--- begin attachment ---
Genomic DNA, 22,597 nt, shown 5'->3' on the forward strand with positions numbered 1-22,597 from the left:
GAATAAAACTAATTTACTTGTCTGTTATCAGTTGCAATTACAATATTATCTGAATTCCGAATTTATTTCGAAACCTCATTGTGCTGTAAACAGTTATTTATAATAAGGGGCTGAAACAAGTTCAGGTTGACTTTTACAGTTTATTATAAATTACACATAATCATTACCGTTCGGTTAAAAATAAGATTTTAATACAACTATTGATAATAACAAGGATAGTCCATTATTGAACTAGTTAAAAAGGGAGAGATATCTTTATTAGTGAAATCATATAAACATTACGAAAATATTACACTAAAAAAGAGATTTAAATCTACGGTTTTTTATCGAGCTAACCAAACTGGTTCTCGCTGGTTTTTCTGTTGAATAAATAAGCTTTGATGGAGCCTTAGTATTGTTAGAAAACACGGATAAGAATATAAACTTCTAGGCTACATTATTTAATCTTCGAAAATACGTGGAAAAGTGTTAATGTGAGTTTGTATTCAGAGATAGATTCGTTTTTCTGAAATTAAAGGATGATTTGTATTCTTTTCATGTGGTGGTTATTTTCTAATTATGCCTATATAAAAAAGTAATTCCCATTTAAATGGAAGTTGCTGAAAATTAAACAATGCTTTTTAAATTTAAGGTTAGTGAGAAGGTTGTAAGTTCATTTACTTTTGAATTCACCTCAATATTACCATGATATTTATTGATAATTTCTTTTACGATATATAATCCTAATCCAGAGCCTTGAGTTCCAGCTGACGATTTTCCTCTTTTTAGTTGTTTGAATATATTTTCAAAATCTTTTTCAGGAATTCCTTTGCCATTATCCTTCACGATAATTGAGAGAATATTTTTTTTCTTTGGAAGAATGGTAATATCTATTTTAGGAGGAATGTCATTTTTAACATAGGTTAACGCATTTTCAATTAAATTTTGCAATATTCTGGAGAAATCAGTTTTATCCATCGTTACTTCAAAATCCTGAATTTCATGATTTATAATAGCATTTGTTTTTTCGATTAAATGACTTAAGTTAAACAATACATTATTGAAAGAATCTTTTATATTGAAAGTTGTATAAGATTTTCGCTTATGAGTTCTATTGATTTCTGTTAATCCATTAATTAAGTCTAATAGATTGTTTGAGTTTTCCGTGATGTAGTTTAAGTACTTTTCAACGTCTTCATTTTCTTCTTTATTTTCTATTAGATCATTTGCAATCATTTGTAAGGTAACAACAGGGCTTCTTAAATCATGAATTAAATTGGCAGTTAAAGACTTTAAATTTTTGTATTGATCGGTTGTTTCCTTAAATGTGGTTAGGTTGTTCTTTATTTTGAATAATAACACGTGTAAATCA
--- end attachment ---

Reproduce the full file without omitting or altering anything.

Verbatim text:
Genomic DNA, 22,597 nt, shown 5'->3' on the forward strand with positions numbered 1-22,597 from the left:
GAATAAAACTAATTTACTTGTCTGTTATCAGTTGCAATTACAATATTATCTGAATTCCGAATTTATTTCGAAACCTCATTGTGCTGTAAACAGTTATTTATAATAAGGGGCTGAAACAAGTTCAGGTTGACTTTTACAGTTTATTATAAATTACACATAATCATTACCGTTCGGTTAAAAATAAGATTTTAATACAACTATTGATAATAACAAGGATAGTCCATTATTGAACTAGTTAAAAAGGGAGAGATATCTTTATTAGTGAAATCATATAAACATTACGAAAATATTACACTAAAAAAGAGATTTAAATCTACGGTTTTTTATCGAGCTAACCAAACTGGTTCTCGCTGGTTTTTCTGTTGAATAAATAAGCTTTGATGGAGCCTTAGTATTGTTAGAAAACACGGATAAGAATATAAACTTCTAGGCTACATTATTTAATCTTCGAAAATACGTGGAAAAGTGTTAATGTGAGTTTGTATTCAGAGATAGATTCGTTTTTCTGAAATTAAAGGATGATTTGTATTCTTTTCATGTGGTGGTTATTTTCTAATTATGCCTATATAAAAAAGTAATTCCCATTTAAATGGAAGTTGCTGAAAATTAAACAATGCTTTTTAAATTTAAGGTTAGTGAGAAGGTTGTAAGTTCATTTACTTTTGAATTCACCTCAATATTACCATGATATTTATTGATAATTTCTTTTACGATATATAATCCTAATCCAGAGCCTTGAGTTCCAGCTGACGATTTTCCTCTTTTTAGTTGTTTGAATATATTTTCAAAATCTTTTTCAGGAATTCCTTTGCCATTATCCTTCACGATAATTGAGAGAATATTTTTTTTCTTTGGAAGAATGGTAATATCTATTTTAGGAGGAATGTCATTTTTAACATAGGTTAACGCATTTTCAATTAAATTTTGCAATATTCTGGAGAAATCAGTTTTATCCATCGTTACTTCAAAATCCTGAATTTCATGATTTATAATAGCATTTGTTTTTTCGATTAAATGACTTAAGTTAAACAATACATTATTGAAAGAATCTTTTATATTGAAAGTTGTATAAGATTTTCGCTTATGAGTTCTATTGATTTCTGTTAATCCATTAATTAAGTCTAATAGATTGTTTGAGTTTTCCGTGATGTAGTTTAAGTACTTTTCAACGTCTTCATTTTCTTCTTTATTTTCTATTAGATCATTTGCAATCATTTGTAAGGTAACAACAGGGCTTCTTAAATCATGAATTAAATTGGCAGTTAAAGACTTTAAATTTTTGTATTGATCGGTTGTTTCCTTAAATGTGGTTAGGTTGTTCTTTATTTTGAATAATAACACGTGTAAATCA